Friday, September 30, 2011

Time to change the stakes with testing? Join us for an evening with Yong Zhao!

American education is at a crossroads. Two paths lie in front of us: one in which we destroy our strengths in order to catch up with others on test scores and one in which we build on our strengths so we can keep the lead in innovation and creativity.  

The current push for more standardization, centralization, high-stakes testing, and test-based accountability is rushing us down the first path, while what will truly keep America strong and Americans prosperous should be the latter, the one that cherishes individual talents, cultivates creativity, celebrates diversity, and inspires curiosity. – Yong Zhao

Join us for an evening with Yong Zhao, the nation's  most eloquent and brilliant critic of high stakes testing!

When: Wednesday, October 12th, 2011 from 6:30 - 8:30 p.m.

Where: I.S. 89, 201 Warren Street at the Westside Highway, lower Manhattan

Dr. Yong Zhao is also an expert on the Chinese educational system, which is attempting to move away from the rigid accountability system that Arne Duncan and other corporate reformers are pushing our country towards.  A flyer you can distribute or post at your school is above.

Zhao is the Presidential Chair and Associate Dean for Global Education at the University of Oregon, where he also serves as the director of the Center for Advanced Technology in Education (CATE). He blogs at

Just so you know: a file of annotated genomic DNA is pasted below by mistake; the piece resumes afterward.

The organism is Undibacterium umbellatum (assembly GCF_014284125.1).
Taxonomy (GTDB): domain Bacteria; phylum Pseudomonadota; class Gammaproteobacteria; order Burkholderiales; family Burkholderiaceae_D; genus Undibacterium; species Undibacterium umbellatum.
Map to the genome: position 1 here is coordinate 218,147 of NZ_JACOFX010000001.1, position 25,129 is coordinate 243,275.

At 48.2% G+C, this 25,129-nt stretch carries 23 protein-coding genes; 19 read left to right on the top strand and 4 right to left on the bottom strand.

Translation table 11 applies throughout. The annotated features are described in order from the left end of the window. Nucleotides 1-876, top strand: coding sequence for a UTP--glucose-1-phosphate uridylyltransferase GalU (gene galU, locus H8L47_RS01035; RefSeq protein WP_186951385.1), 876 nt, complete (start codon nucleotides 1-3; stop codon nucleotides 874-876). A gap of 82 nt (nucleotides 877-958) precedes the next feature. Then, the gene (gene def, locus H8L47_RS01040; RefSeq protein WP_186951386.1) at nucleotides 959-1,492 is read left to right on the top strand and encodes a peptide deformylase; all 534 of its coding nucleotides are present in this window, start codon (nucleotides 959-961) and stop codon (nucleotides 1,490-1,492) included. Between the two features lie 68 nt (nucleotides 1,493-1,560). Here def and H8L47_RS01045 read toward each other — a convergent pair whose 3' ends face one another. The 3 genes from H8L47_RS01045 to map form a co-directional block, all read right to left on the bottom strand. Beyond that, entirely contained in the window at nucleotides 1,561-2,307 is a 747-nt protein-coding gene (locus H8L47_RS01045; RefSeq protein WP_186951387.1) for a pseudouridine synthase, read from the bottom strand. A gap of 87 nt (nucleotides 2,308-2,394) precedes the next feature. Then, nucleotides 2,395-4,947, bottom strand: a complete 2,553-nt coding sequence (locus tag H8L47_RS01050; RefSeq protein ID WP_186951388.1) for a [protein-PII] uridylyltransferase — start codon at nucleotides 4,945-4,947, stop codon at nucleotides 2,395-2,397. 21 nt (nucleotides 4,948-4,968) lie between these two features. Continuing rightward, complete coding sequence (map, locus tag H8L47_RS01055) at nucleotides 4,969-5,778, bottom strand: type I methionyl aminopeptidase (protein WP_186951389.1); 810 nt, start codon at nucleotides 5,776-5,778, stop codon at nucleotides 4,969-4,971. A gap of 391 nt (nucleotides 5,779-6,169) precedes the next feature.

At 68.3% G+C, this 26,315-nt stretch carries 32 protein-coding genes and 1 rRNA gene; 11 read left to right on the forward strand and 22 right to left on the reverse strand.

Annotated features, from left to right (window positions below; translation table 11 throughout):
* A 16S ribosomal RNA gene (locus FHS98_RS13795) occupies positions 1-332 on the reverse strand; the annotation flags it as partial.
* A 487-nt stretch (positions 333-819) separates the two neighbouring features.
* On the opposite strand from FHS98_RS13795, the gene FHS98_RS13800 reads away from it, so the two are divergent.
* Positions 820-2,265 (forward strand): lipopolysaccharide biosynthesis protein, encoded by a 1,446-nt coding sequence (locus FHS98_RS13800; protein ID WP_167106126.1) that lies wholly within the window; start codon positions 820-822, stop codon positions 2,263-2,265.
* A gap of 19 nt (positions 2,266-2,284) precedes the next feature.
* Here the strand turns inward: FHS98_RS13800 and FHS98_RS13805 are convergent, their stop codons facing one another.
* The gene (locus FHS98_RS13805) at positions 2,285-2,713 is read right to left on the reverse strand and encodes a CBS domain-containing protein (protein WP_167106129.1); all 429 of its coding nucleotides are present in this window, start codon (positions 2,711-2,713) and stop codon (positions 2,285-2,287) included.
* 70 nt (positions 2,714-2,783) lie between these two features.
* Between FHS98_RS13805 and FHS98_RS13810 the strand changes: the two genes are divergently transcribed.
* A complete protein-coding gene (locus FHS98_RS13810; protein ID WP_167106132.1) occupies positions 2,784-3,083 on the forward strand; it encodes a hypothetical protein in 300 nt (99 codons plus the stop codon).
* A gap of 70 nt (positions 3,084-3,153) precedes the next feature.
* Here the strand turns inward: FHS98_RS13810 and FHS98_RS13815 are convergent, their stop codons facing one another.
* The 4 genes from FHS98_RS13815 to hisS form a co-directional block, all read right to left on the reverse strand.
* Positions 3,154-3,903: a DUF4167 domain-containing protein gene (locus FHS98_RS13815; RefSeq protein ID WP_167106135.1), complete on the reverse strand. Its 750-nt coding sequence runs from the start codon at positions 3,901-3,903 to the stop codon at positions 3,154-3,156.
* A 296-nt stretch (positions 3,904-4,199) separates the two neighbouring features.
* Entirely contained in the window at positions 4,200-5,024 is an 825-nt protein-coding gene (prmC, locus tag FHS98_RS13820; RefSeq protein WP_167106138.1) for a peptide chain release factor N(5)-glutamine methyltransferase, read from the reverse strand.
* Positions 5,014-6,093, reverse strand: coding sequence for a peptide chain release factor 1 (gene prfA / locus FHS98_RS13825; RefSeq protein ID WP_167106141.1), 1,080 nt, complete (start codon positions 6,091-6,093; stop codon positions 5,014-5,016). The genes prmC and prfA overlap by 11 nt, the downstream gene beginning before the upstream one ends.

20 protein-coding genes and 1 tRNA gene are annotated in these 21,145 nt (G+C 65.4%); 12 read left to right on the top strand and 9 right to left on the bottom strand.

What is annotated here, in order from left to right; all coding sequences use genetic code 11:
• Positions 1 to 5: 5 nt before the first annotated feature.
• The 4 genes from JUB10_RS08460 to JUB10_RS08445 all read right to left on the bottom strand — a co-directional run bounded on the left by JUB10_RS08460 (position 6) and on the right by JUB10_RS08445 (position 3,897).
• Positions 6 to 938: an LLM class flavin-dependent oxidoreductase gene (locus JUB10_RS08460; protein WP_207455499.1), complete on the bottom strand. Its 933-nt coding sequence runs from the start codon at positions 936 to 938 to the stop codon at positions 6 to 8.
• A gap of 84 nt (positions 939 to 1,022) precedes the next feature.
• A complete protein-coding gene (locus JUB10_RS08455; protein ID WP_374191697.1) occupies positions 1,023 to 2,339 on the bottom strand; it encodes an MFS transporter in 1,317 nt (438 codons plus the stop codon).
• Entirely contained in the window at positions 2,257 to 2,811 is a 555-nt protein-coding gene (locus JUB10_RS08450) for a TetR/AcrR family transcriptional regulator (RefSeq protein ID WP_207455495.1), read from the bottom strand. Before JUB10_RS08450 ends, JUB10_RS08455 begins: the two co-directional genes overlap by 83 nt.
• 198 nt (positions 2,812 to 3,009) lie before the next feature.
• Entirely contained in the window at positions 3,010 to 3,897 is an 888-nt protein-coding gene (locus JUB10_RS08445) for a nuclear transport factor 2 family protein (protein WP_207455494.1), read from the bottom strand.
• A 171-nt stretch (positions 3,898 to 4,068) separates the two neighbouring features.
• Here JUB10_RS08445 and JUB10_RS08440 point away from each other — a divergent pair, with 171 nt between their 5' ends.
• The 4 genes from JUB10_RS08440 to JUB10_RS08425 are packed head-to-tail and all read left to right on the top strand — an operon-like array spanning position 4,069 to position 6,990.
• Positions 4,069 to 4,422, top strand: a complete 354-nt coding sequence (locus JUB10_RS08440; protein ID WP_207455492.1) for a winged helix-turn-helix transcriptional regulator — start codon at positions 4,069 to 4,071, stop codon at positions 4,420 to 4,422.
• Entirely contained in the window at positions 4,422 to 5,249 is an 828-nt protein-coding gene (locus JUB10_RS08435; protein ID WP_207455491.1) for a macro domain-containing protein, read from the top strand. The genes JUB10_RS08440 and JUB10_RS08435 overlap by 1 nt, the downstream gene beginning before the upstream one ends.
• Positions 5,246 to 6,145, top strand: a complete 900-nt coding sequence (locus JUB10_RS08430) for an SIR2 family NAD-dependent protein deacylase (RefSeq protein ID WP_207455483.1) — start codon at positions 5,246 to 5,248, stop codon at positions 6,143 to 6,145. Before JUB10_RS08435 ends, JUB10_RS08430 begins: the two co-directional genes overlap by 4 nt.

Sponsored by: Class Size Matters, Grassroots Education Movement, Parents Across America,
Time-Out From Testing & the I.S. 89 PTA. More info, call Class Size Matters : 212 674-7320 or email us at


Anonymous said...

I think you make a very valid point. Parents are not as involved as they should be when it comes to schools and their children. For example, take New York City public schools, rated some of the worst schools due to overcrowding and the lack of quality teaches. I went a high school in Queens, NY and it was one of the worst experiences of my life and I regret not going anywhere else. The teachers were poor and more of the parents of students didn’t care. Parent Teacher Conferences had maybe 100 to 200 parents with a school that has the population of over 3,000 students.

Please read an article I post on my blog discussing the poor schools in New York City:
Richmond Hill Crap


Skip said...

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